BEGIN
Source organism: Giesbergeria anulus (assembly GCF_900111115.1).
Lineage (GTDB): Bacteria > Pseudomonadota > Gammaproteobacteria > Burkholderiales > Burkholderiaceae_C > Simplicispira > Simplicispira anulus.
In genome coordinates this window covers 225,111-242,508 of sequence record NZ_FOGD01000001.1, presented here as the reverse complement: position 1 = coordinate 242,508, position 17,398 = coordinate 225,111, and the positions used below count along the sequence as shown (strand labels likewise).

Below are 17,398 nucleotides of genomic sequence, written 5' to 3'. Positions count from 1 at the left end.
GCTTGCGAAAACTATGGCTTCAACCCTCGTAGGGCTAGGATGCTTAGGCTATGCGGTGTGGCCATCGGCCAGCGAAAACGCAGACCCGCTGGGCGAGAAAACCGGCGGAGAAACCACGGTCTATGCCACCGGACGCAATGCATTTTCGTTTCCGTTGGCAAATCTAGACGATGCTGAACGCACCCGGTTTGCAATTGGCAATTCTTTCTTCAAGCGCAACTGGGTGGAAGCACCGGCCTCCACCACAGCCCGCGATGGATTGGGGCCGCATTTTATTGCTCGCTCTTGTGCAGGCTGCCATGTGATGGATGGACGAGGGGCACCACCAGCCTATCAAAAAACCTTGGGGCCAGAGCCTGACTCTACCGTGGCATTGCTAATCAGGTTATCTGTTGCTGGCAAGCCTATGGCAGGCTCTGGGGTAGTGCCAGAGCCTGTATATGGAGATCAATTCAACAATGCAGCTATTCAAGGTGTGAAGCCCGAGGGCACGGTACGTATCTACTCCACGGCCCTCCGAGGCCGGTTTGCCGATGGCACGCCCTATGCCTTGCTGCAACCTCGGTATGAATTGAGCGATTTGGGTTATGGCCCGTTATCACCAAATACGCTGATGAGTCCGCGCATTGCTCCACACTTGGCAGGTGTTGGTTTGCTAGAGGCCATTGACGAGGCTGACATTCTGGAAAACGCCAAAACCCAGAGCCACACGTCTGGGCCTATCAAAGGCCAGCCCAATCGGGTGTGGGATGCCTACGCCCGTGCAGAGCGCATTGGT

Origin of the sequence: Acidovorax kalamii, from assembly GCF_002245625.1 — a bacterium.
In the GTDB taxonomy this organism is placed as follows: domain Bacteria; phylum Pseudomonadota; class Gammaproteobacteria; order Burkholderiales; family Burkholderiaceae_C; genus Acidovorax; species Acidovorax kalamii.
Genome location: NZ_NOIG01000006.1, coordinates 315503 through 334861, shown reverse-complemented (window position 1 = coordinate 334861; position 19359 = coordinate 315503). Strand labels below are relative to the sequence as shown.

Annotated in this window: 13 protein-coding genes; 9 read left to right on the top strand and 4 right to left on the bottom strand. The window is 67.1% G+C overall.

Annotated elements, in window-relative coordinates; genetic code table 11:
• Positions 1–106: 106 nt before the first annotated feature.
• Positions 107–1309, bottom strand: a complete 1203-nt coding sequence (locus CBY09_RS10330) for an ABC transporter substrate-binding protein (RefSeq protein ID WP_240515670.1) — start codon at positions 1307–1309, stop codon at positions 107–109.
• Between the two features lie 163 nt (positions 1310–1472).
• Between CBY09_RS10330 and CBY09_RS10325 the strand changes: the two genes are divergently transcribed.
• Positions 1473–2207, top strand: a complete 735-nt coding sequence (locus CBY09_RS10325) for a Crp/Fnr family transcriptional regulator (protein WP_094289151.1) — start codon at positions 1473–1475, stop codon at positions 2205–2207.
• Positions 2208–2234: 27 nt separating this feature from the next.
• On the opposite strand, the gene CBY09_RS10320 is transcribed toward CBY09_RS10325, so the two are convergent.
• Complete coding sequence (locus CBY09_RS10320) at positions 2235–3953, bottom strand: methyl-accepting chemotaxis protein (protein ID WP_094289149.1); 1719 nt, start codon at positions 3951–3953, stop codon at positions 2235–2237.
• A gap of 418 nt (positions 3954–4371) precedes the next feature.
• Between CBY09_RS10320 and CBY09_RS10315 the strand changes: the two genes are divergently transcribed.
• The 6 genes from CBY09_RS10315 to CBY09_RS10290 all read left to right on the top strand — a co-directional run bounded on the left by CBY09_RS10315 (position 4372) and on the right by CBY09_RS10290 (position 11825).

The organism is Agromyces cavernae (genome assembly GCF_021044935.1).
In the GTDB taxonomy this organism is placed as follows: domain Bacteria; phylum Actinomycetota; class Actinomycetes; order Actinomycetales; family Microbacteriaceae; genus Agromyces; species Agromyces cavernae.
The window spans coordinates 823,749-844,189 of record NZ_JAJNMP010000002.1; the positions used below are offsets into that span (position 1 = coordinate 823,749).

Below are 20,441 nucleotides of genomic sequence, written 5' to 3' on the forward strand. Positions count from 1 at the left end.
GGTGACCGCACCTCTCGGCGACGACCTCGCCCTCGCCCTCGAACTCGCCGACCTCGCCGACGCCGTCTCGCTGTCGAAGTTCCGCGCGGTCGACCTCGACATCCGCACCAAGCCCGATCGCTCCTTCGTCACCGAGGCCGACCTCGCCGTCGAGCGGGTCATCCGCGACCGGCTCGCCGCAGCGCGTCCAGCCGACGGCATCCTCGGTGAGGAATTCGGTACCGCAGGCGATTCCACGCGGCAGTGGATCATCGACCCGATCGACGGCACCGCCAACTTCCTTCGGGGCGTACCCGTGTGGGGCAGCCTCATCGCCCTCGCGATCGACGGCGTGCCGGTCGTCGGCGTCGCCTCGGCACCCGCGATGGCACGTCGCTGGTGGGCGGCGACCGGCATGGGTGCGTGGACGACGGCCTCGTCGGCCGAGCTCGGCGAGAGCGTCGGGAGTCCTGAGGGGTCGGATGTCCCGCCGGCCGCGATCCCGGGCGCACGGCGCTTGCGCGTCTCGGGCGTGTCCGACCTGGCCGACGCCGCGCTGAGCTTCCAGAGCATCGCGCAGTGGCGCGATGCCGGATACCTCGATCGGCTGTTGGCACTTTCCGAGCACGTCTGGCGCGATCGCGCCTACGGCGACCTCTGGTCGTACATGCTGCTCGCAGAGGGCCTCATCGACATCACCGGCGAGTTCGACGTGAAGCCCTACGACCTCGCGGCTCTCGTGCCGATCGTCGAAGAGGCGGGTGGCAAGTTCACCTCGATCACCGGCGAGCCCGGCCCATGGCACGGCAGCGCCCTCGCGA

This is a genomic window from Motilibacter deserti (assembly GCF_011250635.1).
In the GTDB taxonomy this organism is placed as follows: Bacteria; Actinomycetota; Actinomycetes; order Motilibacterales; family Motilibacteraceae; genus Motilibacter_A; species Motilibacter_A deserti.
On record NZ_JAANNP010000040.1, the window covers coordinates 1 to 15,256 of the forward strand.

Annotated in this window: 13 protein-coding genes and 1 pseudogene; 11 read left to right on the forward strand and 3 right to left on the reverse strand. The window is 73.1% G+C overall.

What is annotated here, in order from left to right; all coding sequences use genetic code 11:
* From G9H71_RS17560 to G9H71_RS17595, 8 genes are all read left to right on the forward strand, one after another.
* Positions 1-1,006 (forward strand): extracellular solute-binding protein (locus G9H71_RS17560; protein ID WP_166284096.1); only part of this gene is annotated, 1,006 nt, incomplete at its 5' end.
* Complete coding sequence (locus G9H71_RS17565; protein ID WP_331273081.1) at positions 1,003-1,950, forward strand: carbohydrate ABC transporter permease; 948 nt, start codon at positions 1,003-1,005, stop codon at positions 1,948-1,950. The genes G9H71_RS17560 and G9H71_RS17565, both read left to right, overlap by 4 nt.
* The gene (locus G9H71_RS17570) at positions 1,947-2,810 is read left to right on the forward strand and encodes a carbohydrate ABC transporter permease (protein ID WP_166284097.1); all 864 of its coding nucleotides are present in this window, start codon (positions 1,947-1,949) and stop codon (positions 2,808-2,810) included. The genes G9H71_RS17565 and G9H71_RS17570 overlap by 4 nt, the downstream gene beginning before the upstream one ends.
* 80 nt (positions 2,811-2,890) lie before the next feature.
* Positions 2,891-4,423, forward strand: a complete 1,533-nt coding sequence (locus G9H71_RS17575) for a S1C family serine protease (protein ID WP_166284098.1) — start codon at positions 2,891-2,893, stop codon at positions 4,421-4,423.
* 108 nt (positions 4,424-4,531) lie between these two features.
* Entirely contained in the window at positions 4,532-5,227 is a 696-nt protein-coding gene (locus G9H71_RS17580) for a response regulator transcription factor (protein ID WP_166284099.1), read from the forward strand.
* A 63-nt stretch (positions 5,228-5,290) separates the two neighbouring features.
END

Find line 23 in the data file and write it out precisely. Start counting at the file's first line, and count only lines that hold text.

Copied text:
In the GTDB taxonomy this organism is placed as follows: domain Bacteria; phylum Actinomycetota; class Actinomycetes; order Actinomycetales; family Microbacteriaceae; genus Agromyces; species Agromyces cavernae.